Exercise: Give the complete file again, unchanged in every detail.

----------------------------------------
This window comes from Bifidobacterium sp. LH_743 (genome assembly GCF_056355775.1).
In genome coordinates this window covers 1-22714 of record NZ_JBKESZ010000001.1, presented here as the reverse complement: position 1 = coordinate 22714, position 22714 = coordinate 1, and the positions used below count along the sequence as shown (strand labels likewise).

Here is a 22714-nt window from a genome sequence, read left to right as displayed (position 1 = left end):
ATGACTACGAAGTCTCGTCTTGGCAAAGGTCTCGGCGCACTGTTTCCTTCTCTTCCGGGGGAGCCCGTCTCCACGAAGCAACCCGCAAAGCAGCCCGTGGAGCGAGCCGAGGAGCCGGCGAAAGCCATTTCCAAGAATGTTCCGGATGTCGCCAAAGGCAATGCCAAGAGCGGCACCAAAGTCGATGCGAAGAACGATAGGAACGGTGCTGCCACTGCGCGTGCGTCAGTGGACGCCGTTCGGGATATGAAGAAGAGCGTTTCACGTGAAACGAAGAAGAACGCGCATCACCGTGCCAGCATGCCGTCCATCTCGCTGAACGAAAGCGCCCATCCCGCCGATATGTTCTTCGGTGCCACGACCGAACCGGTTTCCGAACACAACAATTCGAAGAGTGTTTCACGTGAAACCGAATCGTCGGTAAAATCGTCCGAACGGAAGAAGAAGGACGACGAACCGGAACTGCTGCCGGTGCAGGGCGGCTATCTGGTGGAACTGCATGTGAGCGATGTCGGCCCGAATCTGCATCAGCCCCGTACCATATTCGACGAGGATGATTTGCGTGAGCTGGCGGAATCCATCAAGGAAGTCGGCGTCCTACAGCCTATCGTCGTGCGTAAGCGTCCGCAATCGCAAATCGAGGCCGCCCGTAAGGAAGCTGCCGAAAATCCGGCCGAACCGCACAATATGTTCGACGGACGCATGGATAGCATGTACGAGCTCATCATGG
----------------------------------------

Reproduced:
This window comes from Bifidobacterium sp. LH_743 (genome assembly GCF_056355775.1).
In genome coordinates this window covers 1-22714 of record NZ_JBKESZ010000001.1, presented here as the reverse complement: position 1 = coordinate 22714, position 22714 = coordinate 1, and the positions used below count along the sequence as shown (strand labels likewise).

Here is a 22714-nt window from a genome sequence, read left to right as displayed (position 1 = left end):
ATGACTACGAAGTCTCGTCTTGGCAAAGGTCTCGGCGCACTGTTTCCTTCTCTTCCGGGGGAGCCCGTCTCCACGAAGCAACCCGCAAAGCAGCCCGTGGAGCGAGCCGAGGAGCCGGCGAAAGCCATTTCCAAGAATGTTCCGGATGTCGCCAAAGGCAATGCCAAGAGCGGCACCAAAGTCGATGCGAAGAACGATAGGAACGGTGCTGCCACTGCGCGTGCGTCAGTGGACGCCGTTCGGGATATGAAGAAGAGCGTTTCACGTGAAACGAAGAAGAACGCGCATCACCGTGCCAGCATGCCGTCCATCTCGCTGAACGAAAGCGCCCATCCCGCCGATATGTTCTTCGGTGCCACGACCGAACCGGTTTCCGAACACAACAATTCGAAGAGTGTTTCACGTGAAACCGAATCGTCGGTAAAATCGTCCGAACGGAAGAAGAAGGACGACGAACCGGAACTGCTGCCGGTGCAGGGCGGCTATCTGGTGGAACTGCATGTGAGCGATGTCGGCCCGAATCTGCATCAGCCCCGTACCATATTCGACGAGGATGATTTGCGTGAGCTGGCGGAATCCATCAAGGAAGTCGGCGTCCTACAGCCTATCGTCGTGCGTAAGCGTCCGCAATCGCAAATCGAGGCCGCCCGTAAGGAAGCTGCCGAAAATCCGGCCGAACCGCACAATATGTTCGACGGACGCATGGATAGCATGTACGAGCTCATCATGG